- Lindauer, M. S. (1990). The meanings of the physiognomic stimuli taketa and maluma. Bulletin of the Psychonomic Society, 28, 47–50.Google Scholar
- Makovac, E., & Gerbino, W. (2010). Sound–shape congruency affects the multisensory response enhancement. Visual Cognition, 18, 133–137.Google Scholar
- Marks, L. (1978). The unity of the senses: Interrelations among the modalities. New York: Academic Press.Google Scholar
- Marks, L. E. (1989a). For hedgehogs and foxes: Individual differences in the perception of cross-modal similarity. In G. Ljunggren & S. Dornic (Eds.), Psychophysics in action (pp. 55–65). Berlin: Springer.Google Scholar
- Marks, L. E. (2004). Cross-modal interactions in speeded classification. In G. A. Calvert, C. Spence, & B. E. Stein (Eds.), Handbook of multisensory processes (pp. 85–105). Cambridge: MIT Press.Google Scholar
- Maurer, D. (1997). Neonatal synaesthesia: Implications for the processing of speech and faces. In S. Baron-Cohen & J. E. Harrison (Eds.), Synaesthesia: Classic and contemporary readings (pp. 224–242). Oxford: Blackwell.Google Scholar
- Maurer, D., & Mondloch, C. J. (2005). Neonatal synaesthesia: A reevaluation. In L. C. Robertson & N. Sagiv (Eds.), Synaesthesia: Perspectives from cognitive neuroscience (pp. 193–213). Oxford: Oxford University Press.Google Scholar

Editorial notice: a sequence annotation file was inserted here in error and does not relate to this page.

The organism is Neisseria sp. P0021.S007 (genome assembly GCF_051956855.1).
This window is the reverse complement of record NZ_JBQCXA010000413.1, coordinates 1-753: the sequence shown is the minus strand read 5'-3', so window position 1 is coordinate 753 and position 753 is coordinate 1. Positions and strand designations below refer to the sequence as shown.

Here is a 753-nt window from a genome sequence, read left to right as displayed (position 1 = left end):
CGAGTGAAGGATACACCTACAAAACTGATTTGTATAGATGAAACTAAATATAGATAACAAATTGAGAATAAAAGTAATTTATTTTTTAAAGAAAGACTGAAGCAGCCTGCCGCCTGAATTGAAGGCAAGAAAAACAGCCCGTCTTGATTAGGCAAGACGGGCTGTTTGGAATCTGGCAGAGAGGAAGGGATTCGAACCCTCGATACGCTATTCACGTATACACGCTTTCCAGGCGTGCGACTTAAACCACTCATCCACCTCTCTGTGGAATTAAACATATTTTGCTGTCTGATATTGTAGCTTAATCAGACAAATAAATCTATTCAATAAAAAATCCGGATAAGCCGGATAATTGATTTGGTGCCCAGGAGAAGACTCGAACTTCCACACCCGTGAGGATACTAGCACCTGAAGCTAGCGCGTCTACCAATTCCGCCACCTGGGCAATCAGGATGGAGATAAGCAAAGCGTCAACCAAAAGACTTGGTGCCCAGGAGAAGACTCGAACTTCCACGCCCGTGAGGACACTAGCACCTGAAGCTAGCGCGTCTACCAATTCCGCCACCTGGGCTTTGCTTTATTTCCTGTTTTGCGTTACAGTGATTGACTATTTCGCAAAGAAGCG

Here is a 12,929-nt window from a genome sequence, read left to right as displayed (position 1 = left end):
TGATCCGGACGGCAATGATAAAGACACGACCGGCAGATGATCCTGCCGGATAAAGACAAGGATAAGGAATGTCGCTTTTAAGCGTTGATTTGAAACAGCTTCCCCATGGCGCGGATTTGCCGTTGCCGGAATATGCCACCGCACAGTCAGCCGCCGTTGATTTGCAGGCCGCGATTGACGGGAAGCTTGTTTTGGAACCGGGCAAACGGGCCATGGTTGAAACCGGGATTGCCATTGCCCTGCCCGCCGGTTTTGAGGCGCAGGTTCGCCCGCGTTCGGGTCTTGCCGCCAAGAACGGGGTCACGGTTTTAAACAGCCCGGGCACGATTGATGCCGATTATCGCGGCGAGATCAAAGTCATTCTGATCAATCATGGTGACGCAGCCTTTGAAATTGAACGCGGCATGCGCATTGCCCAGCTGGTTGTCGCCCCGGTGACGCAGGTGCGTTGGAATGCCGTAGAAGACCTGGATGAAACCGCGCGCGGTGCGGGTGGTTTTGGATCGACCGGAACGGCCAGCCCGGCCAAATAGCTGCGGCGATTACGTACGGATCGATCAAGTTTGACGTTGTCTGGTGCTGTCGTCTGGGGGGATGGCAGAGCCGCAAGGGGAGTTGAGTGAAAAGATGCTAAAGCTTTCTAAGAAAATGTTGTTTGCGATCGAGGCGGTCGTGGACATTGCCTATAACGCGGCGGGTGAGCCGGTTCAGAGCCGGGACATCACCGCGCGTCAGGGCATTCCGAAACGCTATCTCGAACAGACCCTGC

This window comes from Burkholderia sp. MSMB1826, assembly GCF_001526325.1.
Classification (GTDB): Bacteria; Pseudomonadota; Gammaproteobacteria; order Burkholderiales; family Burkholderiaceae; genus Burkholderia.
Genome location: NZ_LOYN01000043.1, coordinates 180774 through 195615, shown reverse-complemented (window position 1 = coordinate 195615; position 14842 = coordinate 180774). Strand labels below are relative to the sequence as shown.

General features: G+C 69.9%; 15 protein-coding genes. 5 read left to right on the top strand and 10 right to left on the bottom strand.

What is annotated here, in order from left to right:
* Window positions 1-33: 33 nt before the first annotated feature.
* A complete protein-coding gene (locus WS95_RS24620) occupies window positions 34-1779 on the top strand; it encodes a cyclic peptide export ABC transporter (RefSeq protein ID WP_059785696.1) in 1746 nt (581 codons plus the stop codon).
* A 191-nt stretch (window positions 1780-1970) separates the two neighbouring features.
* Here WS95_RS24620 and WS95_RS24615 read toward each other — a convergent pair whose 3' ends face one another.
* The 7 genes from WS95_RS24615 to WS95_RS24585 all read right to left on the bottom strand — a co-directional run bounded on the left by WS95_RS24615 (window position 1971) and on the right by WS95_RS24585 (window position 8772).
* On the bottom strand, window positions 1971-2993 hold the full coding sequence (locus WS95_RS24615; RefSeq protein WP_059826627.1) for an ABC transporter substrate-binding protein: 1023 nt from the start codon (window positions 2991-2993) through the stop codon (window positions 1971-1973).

- McMahon, T. A., & Bonner, J. T. (1983). On size and life. New York: Scientific American.Google Scholar
- Mesz, B., Trevisan, M., & Sigman, M. (2011). The taste of music. Manuscript submitted for publication.Google Scholar
- Miller, A., Werner, H., & Wapner, S. (1958). Studies in physiognomic perception: V. Effect of ascending and descending gliding tones on autokinetic motion. Journal of Psychology, 46, 101–105.Google Scholar
- Morton, E. S. (1994). Sound symbolism and its role in non-human vertebrate communication. In L. Hinton, J. Nicholls, & J. J. Ohala (Eds.), Sound symbolism (pp. 348–365). Cambridge: Cambridge University Press.Google Scholar